CNN's Sanders Falsely Claims Gorka Called 'Brown People' a Problem

August 14th, 2017 1:48 PM

Appearing as a guest on Monday's New Day, liberal CNN political commentator Symone Sanders not only repeatedly smeared White House advisors Steve Bannon and Sebastian Gorka as "white supremacist sympathizers," but she even deceptively claimed that Gorka had characterized "brown people" as a problem.

At 7:53 a.m. ET, as she debated former Virginia Republican Attorney General Ken Cuccinelli over the issue of why President Donald Trump had not more explicitly condemned white supremacy ideology, Sanders took aim at Bannon for associating himself and Breitbart News in the past with the "Alt-right" movement:



My disagreement because Steve Bannon when he was over at Breitbart just a year ago, he said that he was proud that Breitbart was the platform for the Alt-Right. The Alt-Right is nothing but white supremacy in khakis. Steve Bannon has been a curator of the Alt-Right.

But, as Breitbart editor Joel Pollak clarified on ABC's The View last February, when Bannon referred to the "Alt-right," the relatively obscure term had not yet come to be defined as "white supremacy" in the way that it has over the past year, so her claim about Bannon embracing the "Alt-right" is misleading.

The CNN commentator then went after Gorka as she continued:

You played audio from Sebastian Gorka just moments ago on your show where he basically said, "It's not the white supremacists -- look at these brown people in the Middle East." And so it's not aspersions that have been cast onto these individuals -- these are words that these folks have used.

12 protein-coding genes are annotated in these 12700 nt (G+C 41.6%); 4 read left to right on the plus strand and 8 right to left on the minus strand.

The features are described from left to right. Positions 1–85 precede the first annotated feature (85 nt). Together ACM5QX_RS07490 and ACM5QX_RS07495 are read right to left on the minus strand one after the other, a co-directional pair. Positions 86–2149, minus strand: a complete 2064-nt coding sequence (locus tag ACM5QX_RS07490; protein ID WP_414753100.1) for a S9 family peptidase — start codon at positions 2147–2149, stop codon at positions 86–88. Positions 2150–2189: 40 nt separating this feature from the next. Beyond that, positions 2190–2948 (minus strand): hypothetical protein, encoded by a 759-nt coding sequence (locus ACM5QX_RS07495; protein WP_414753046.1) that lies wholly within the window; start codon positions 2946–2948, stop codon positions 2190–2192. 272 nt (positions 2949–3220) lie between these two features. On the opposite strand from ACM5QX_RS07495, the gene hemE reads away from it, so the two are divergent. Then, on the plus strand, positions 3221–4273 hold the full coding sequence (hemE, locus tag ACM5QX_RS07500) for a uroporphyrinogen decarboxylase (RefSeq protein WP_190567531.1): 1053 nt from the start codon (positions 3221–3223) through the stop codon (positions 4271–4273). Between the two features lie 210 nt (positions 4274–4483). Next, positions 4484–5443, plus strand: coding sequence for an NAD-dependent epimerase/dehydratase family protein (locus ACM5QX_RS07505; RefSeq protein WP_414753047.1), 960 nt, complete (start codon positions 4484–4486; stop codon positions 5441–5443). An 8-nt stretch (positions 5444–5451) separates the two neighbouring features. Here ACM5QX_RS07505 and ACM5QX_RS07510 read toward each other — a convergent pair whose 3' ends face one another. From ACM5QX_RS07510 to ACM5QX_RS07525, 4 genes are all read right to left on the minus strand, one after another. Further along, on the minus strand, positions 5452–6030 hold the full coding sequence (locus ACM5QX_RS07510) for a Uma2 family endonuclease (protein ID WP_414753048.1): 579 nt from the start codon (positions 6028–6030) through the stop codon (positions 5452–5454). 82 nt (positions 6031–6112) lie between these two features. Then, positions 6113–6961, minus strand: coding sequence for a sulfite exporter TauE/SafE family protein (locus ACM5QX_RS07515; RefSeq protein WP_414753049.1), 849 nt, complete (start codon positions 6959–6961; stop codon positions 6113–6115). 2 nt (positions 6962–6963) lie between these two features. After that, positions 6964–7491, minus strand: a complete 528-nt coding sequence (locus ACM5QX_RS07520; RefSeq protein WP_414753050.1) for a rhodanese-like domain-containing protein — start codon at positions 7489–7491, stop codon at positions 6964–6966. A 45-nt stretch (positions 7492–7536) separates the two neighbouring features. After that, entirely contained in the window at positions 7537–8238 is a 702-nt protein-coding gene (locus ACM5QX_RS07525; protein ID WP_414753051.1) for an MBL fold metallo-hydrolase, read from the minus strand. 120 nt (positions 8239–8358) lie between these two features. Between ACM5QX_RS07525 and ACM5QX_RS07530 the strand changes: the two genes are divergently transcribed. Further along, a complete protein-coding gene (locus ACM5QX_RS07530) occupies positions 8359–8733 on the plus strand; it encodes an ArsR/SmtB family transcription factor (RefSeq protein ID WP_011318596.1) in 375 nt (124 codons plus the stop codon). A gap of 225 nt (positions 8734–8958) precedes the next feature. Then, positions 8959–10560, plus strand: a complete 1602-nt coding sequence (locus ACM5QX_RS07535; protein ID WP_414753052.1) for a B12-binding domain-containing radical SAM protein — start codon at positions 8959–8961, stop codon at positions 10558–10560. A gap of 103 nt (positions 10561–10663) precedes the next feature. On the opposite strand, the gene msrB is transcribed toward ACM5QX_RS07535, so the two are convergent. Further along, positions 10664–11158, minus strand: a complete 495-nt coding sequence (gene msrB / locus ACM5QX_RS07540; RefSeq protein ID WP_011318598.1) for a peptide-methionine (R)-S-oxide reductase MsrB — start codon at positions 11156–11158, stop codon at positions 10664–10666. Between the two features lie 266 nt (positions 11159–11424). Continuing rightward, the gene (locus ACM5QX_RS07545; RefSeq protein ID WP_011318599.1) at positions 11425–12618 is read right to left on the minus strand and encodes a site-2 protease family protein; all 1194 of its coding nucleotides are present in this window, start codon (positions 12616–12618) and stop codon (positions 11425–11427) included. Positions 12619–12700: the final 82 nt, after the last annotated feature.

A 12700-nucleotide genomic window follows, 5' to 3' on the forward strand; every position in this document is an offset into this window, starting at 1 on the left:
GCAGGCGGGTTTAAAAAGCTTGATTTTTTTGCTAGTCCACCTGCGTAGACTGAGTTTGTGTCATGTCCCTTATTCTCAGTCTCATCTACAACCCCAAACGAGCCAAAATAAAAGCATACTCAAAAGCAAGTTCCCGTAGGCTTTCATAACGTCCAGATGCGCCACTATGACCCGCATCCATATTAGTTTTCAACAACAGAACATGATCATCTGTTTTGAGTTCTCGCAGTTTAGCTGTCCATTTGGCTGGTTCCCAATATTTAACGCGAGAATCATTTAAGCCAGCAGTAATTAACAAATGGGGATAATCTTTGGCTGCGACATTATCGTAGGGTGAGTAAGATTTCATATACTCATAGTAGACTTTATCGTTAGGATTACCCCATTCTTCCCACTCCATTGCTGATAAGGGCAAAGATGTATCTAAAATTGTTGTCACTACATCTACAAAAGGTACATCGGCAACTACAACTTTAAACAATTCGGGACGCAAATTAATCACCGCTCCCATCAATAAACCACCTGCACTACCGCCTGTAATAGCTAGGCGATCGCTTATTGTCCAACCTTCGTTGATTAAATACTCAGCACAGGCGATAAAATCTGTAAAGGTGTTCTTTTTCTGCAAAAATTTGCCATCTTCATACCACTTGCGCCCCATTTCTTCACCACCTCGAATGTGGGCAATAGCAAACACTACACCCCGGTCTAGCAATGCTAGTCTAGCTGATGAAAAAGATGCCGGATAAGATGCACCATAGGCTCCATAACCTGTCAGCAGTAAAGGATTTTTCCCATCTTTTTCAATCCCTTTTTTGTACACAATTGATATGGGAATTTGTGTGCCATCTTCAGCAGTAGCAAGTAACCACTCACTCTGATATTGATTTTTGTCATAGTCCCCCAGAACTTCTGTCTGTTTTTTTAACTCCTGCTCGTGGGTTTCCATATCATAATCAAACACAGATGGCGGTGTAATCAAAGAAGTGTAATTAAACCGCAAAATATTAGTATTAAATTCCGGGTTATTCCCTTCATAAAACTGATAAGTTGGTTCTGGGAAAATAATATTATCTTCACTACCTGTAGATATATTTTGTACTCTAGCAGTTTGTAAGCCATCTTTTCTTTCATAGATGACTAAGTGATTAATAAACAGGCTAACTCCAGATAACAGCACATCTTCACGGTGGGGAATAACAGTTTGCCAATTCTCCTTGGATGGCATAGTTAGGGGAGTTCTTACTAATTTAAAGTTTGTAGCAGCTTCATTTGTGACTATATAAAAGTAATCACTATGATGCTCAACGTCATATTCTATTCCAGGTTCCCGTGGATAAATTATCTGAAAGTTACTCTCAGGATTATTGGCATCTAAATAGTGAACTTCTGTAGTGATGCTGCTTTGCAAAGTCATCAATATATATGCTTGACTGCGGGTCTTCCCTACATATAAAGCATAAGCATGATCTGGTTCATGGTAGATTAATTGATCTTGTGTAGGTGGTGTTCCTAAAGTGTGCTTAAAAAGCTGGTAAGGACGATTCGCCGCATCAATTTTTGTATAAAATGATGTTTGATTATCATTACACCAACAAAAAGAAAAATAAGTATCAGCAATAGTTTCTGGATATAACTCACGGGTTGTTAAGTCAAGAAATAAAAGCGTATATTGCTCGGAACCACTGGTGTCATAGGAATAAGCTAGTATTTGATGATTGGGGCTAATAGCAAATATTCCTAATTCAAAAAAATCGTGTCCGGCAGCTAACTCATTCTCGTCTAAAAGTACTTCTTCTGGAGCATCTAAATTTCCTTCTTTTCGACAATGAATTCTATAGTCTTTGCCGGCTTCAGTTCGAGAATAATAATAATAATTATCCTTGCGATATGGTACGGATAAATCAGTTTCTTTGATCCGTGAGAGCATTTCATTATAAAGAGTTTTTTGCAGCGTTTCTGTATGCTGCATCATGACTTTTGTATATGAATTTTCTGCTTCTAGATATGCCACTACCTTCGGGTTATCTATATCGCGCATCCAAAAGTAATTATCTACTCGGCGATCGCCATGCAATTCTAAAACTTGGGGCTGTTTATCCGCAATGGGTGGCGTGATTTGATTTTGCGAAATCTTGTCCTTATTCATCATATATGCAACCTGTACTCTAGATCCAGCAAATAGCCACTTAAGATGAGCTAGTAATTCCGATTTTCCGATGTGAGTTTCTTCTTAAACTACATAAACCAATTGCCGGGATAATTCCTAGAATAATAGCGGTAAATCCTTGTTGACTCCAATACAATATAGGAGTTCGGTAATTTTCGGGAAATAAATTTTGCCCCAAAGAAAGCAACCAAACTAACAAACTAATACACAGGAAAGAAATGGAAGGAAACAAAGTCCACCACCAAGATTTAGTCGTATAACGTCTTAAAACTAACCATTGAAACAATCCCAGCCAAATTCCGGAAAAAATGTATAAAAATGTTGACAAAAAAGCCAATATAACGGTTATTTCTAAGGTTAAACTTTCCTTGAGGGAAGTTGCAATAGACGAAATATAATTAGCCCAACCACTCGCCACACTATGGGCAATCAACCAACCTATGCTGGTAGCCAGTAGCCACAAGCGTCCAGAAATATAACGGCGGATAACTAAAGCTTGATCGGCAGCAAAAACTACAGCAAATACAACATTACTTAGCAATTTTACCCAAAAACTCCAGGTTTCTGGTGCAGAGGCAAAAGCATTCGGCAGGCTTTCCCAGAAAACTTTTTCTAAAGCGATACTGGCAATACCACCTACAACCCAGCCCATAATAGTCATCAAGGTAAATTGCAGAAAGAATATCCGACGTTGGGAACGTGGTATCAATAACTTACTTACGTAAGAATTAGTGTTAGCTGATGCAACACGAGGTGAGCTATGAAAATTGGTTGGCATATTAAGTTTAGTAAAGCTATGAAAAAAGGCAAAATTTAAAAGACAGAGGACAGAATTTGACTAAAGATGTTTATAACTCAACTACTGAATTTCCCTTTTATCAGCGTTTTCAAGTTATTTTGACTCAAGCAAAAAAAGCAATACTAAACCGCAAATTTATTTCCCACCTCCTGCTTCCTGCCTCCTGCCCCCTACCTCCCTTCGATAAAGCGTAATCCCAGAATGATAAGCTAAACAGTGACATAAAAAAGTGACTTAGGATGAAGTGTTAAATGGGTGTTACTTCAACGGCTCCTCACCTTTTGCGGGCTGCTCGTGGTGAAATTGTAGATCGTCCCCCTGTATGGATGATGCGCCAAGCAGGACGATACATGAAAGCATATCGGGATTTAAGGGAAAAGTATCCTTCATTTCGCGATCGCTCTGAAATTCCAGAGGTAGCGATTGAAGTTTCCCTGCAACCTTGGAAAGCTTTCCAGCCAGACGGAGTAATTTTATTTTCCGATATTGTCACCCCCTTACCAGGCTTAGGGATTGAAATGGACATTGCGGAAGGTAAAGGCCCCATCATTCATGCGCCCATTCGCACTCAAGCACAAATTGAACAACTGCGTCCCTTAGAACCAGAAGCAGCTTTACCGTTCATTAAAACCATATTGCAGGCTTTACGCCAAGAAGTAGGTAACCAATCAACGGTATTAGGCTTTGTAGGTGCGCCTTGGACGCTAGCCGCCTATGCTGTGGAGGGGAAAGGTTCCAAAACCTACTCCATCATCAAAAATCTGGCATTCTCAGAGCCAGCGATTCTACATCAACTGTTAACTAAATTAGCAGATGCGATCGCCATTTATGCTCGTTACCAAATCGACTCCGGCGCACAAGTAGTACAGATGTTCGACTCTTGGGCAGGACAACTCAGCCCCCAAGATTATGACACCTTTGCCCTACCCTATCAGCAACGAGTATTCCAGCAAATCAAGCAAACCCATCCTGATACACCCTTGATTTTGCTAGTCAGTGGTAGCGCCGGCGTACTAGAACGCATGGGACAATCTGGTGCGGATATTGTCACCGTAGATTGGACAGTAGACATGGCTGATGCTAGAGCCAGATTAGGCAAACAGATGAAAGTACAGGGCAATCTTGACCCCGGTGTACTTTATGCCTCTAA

But the audio of Gorka from an interview with Breitbart last week did not refer to anyone as "brown people." Sanders's comments might not have intended to be claiming an exact quote, but her choice of words certainly could have been construed that way. Gorka's exact words were, as played earlier on CNN:

It's this constant, "Oh, it's the white man. It's the white supremacists. That's the problem." No, it isn't, Maggie Haberman. Go to Sinjar, go to the Middle East, and tell me what the real problem is today. Go to Manchester.

In context, Gorka was discussing a recent interview on MSNBC in which he had argued that terrorist attacks in the U.S. by radical Muslims should not be considered "lone wolf," leading liberals to cite Timothy McVeigh and terrorism involving white radicals, even though the topic of conversation was specifically terrorism from radical Muslims.

Sanders added:

White supremacist sympathizers are seemingly advising the President of the United States. And that is jarring and concerning to me. This is the people's house -- white supremacy has no place in our administration.

A bit later, the liberal commentator went after Bannon and Gorka again as she claimed they were sympathetic to white supremacists and neo-Nazis:

When President Trump took the podium on Saturday, a woman was dead -- she was murdered by white supremacist neo-Nazis. He did not use those words -- that terminology. You have white supremacist neo-Nazi sympathizers apparently in the White House in Sebastian Gorka and Steve Bannon. This is not just rhetoric. This is very real for people all over America.

Toward the end of the segment, she beat on the point again:

We need to hear from the President of the United States today. We need to hear him say the words "white supremacy, KKK, neo-Nazis," and then we need actions to follow up with those words. We need him to reverse the policy change that the United States of America is looking at white supremacists in terms of in our counterterrorism program. He needs to remove the white supremacists around him -- white supremacist sympathizers. That is Steve Bannon and Gorka.